"If you've got health care plan that you like, you can keep it. All I'm going to do is help to you lower the premiums on it. You'll still have choice of doctor. There's no mandate involved," Obama said.

McCain is still claiming to have more experience and superior judgment on issues of war and peace. But Obama's calling him out for joking about some life and death issues.

"This is a guy who sang, 'Bomb, bomb, bomb Iran. Who called for the annihilation of North Korea?" Obama said.

"I was joking with an old veteran friend who joked with me about Iran. Senator Obama would have brought our troops home in defeat. I'll bring them home with victory and with honor, and that is a fundamental difference," McCain said.

There was no mention of Rezko or Wright and no gaffs by either candidate.

They were asked who they'd like to see as treasury secretary. McCain said maybe Meg Whitman, the former CEO of eBay. Obama went with Warren Buffett, the billionaire investor.

Local reaction

One room in Chicago was packed with volunteers for other campaigns, including Senator Dick Durbin and congressional hopeful Dan Seals. But they dropped everything to watch the man who will be atop the Democratic ticket next month. Thanks to recent polls, Obama supporters believe they have momentum on their side. And they believe their man kept it going with his debate performance, especially with the issue on everyone's minds right now - the economy.

"I'm getting more comfortable with how Obama would handle it. McCain, you know, certainly he understands the Senate and he understands the Congress but, you know, I'm just concerned that he's been part of the deciders who have brought us to where we are right now," said Jack Strom, Obama supporter.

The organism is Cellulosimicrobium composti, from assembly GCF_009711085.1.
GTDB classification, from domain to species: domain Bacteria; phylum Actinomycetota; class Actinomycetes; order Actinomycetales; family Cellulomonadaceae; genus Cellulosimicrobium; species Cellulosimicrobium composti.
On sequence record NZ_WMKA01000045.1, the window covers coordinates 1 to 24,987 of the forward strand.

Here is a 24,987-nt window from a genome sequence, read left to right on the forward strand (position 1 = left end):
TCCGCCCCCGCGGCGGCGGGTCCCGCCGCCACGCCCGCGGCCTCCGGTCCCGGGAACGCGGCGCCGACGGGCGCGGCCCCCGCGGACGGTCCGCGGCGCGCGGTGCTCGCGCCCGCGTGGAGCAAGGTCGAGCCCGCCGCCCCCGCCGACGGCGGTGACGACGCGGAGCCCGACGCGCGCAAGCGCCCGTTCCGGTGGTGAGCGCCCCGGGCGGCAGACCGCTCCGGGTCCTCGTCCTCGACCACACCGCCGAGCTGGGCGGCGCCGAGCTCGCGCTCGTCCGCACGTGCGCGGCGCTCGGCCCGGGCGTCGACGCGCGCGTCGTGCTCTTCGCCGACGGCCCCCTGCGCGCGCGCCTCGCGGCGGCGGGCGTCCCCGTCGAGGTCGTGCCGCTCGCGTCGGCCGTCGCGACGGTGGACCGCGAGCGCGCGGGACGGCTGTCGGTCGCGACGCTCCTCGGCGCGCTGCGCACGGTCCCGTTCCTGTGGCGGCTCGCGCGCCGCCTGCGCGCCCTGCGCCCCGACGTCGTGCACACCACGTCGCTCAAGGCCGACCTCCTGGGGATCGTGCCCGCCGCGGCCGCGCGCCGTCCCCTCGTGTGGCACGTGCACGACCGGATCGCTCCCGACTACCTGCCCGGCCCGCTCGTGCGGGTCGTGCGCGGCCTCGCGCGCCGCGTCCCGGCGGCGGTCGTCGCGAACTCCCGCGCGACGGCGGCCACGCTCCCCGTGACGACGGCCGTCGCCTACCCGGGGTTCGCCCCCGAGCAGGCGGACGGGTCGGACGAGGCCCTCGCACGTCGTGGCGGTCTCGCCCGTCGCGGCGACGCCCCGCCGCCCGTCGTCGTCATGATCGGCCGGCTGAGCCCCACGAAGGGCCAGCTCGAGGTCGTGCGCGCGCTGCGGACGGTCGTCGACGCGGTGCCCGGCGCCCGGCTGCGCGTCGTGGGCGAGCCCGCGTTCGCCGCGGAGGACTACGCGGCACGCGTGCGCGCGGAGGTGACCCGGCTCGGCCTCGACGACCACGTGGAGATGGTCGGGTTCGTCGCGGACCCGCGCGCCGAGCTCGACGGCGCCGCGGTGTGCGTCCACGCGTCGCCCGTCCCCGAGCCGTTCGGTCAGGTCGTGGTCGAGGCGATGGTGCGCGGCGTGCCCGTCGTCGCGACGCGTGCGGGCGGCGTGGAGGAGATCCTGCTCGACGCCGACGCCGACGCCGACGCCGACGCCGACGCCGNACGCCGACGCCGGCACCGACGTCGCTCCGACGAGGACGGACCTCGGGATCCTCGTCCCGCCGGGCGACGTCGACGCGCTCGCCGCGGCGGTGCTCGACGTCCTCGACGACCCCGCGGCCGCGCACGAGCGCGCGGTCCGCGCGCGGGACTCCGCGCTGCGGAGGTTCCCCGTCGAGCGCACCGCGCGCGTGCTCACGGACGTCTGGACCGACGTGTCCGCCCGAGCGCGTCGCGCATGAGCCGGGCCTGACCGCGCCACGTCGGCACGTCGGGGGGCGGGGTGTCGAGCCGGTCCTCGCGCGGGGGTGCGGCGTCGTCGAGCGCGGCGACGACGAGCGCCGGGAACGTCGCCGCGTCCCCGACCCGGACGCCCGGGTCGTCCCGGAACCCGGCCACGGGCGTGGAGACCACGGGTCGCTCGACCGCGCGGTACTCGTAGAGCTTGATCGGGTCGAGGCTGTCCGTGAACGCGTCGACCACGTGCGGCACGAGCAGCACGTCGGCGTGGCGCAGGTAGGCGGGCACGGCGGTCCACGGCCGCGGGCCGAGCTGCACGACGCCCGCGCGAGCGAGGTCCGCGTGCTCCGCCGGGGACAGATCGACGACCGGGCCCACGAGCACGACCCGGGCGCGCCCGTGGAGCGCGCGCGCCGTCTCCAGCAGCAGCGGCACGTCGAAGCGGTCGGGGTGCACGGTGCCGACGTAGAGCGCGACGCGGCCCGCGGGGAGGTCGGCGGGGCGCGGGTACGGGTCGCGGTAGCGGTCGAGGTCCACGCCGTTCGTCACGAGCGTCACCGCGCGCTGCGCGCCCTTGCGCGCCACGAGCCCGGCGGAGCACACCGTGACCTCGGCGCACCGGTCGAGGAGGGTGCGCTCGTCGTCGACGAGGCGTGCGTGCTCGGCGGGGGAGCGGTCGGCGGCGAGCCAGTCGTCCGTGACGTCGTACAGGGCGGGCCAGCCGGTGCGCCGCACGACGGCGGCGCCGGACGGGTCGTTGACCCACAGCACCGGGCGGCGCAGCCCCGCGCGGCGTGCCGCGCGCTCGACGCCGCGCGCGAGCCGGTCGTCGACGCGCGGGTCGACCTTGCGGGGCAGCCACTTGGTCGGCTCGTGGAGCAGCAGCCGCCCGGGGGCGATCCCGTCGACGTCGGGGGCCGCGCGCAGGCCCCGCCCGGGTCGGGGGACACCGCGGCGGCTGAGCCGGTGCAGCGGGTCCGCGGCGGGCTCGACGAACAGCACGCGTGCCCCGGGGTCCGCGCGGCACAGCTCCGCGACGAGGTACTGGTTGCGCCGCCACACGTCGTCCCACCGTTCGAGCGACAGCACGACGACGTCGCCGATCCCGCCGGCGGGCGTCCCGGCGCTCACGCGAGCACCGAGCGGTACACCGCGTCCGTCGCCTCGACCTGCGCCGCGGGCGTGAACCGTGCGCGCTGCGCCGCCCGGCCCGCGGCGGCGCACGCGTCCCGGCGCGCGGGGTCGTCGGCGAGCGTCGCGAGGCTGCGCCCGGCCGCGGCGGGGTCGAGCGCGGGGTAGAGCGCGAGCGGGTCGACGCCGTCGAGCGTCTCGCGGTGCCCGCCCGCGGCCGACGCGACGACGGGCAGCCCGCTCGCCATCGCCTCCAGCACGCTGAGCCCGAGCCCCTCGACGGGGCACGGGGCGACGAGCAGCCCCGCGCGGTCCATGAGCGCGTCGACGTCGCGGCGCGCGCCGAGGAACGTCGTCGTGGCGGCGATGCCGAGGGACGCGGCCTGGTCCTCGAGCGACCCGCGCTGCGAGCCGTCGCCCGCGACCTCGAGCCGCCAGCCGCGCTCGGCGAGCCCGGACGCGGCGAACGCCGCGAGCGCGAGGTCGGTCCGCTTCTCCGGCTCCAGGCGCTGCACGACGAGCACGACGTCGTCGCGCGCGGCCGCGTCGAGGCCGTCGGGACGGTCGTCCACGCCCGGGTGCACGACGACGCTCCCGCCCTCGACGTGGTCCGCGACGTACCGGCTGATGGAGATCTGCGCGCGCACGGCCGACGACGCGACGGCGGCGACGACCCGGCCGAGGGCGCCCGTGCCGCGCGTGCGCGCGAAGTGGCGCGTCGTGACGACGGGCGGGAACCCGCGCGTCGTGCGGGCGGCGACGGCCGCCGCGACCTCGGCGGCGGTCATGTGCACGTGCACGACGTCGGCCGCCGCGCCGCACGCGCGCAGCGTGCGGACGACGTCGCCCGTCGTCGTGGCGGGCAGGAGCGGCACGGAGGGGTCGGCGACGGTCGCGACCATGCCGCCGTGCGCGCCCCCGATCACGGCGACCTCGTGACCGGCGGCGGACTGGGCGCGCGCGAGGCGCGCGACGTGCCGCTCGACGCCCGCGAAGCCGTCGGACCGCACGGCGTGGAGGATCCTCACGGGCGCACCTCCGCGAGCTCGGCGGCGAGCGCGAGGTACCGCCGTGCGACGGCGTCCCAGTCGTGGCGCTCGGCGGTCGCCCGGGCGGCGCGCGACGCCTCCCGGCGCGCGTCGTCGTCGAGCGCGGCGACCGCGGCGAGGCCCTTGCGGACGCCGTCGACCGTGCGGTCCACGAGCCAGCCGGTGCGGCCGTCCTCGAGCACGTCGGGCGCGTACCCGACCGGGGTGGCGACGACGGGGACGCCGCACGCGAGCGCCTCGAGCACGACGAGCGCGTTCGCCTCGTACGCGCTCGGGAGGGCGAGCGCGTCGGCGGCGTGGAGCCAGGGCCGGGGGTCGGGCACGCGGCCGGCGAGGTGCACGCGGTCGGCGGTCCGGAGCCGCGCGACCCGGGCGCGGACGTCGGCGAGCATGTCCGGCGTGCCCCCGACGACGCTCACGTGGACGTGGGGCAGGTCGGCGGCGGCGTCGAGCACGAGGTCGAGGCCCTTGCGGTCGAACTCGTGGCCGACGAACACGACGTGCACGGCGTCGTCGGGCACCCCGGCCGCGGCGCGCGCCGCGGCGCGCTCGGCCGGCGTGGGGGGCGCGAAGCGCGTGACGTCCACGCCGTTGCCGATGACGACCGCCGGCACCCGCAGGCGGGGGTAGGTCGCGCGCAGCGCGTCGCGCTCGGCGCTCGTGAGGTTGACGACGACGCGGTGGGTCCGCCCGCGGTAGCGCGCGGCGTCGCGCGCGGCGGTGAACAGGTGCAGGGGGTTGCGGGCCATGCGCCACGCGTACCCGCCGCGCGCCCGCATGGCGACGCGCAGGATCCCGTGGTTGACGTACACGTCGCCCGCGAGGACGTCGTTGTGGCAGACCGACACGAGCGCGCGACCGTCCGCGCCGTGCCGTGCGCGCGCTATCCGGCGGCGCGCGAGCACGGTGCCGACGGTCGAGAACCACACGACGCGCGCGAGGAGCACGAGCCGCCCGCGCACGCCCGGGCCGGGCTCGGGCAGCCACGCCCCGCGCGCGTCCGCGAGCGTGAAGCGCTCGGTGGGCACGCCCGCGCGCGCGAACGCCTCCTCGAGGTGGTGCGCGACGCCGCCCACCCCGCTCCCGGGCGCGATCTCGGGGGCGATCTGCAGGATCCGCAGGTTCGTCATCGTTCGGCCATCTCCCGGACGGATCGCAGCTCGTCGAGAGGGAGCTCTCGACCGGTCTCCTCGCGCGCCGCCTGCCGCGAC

In River North, Republicans say they believe McCain carried the night. They say they realize the McCain campaign has conceded the state of Illinois to native son Obama. But a strong showing at the top of the ticket is still important to other Republicans in the state. And they believe his plan for the economy helped that cause.

"John McCain and Sarah Palin are helping some of our state reps and state senators who two months ago were probably going to be run over by the Obama tsunami. It's not going to happen right now," said Jim Durkin, chair of McCain's Illinois campaign.

"And he will get the right people in place to work with him, to solve this problem and it's not going to be overnight. And we all have to appreciate it's not going to be overnight. But I believe that he will be the one in that unfortunately I just don't believe that John McCain, first of all, gets it," said Carmen Corbett, Obama supporter.

Both candidates have gotten more personal in recent days. And while the debate was relatively tame, supporters on both sides say they hope the Obama and McCain stick to the issues.

"I appreciated tonight how it's not being personal in the sense other than records. I think it's very important to discuss the records because Obama in particular, he's my senator but I really feel like he hasn't actually represented us very well," said Corine Williams, McCain supporter.